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ACCI flows from the knowledge that Cree culture must be captured, maintained, shared, celebrated, and practiced. Cree Elders have spoken of the need for a central place for the protection of the way, and have developed a vision for Aanischaaukamikw over several decades.

Jul 2, 2015

ACCI Collection Officer, Paula Menarick @ Otsego!




ACCI Collection Officer, Paula Menarick @ Otsego!

 It was a privilege to attend the 2015 Otsego Institute for Native North American Art History summer seminars in Cooperstown, New York. We focused on connoisseurship of materials and the theorization of materiality. 

What is the Otsego Institute?     
          
“The Otsego Institute for Native American Art History was founded in 1996 to support and promote the highest standards in the field of Native American art history. Between 1997 and 2002, the Otsego Institute symposium, planned by the institute and sponsored by NYSHA, brought together Native and non-Native artists, museum professionals and scholars, to address theoretical issues in the study of Native American art.   In 2002, the format of Otsego Institute activities was modified from an academic conference to an advanced workshop for graduate students who examined Native American art history within a framework of formal lectures, hands-on workshops, and informal discussion of contemporary research and scholarly practices with co-participants and faculty.” http://www.otsegoinstitute.org/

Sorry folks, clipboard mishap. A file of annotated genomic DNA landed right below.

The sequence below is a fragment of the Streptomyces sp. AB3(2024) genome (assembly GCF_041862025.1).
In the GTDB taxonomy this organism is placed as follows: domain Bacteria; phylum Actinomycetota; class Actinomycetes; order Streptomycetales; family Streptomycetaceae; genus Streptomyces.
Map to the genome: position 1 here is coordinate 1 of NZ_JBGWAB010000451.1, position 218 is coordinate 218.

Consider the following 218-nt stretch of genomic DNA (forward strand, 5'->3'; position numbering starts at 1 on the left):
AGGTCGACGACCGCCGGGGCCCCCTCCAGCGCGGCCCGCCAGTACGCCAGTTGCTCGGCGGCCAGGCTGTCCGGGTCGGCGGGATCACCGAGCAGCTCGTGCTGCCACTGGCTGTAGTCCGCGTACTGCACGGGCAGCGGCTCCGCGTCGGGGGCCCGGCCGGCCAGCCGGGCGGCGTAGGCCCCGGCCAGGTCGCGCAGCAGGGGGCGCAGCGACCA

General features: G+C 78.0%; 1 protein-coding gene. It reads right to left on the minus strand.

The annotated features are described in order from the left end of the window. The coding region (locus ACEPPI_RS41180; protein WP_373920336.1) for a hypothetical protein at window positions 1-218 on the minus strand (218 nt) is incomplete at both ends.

The seminars consisted of readings, lectures, group discussions, hands on activities with objects from the Thaw Collection of American Indian Art. Each participant presented an object related to their current and prospective dissertations and curatorial projects. I chose to present a James Bay Cree Beaded Hood that related to the ACCI replication project, where I made a beaded cap and contemporary versions of a beaded hood using traditional techniques. 




“Hood” 1860 ca. in Fenimore Art Museum, T0788, www.collections.fenimoreartmuseum.org/items/show/851


It was an honour to interact with this hood and to learn about other First Nations objects such as a Yup'ik Eskimo Story Knife, a Central Plains Parfleche Envelope, and an Osage Women's Wearing Blanket - to name but a few.

The Aanischaaukamikw Cree Cultural Institute and I would like to thank the Otsego Institute faculty, co-participants and organizing team for a great learning experience. We look forward to new partnerships with the Fenimore Art Museum.

 Paula Menarick 

Photo Credits: Jonathan Holstein & Paula Menarick




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